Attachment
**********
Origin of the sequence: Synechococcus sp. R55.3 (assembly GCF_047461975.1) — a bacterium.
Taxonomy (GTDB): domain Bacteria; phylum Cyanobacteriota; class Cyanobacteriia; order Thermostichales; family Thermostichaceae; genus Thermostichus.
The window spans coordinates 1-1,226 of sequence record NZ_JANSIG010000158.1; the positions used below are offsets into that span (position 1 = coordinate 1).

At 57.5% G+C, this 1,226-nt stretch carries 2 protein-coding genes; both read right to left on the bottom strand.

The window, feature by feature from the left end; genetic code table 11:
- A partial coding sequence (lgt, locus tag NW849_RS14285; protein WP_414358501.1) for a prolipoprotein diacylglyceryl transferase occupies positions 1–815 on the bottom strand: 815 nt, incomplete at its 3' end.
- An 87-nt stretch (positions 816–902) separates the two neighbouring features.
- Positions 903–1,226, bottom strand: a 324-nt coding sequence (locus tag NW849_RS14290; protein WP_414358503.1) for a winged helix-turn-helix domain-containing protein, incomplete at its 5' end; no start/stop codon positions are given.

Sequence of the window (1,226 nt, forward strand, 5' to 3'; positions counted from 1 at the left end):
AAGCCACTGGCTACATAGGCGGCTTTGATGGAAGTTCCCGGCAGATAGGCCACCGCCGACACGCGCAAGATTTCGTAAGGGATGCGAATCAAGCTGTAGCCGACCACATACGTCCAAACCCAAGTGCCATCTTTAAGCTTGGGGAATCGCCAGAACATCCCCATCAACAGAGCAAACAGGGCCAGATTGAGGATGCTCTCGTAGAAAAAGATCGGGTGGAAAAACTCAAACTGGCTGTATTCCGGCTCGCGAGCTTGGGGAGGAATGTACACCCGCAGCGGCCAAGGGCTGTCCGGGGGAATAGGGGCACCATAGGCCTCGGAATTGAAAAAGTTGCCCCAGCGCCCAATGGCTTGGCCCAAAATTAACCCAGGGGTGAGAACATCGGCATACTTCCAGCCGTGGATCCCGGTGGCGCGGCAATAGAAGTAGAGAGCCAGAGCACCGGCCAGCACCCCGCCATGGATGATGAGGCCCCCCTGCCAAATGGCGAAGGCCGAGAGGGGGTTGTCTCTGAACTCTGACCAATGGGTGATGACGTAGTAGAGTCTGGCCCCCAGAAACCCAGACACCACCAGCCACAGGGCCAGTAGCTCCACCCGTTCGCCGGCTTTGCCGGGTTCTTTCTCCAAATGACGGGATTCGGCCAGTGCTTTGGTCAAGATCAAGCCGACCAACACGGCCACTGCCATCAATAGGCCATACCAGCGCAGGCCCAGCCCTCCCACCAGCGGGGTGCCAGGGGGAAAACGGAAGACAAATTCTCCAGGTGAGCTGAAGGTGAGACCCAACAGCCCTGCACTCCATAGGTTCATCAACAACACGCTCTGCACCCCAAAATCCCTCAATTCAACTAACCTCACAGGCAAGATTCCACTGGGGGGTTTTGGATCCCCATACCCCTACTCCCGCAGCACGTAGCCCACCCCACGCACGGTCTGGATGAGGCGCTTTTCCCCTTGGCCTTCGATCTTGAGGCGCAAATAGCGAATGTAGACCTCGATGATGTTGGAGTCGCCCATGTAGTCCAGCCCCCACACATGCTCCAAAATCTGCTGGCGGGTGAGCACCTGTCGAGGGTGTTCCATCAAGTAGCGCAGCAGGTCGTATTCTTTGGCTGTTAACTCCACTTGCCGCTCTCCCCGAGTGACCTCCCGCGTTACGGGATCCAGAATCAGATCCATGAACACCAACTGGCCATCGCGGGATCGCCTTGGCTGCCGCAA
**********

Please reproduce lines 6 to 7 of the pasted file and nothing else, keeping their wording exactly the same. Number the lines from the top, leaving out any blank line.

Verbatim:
- A partial coding sequence (lgt, locus tag NW849_RS14285; protein WP_414358501.1) for a prolipoprotein diacylglyceryl transferase occupies positions 1–815 on the bottom strand: 815 nt, incomplete at its 3' end.
- An 87-nt stretch (positions 816–902) separates the two neighbouring features.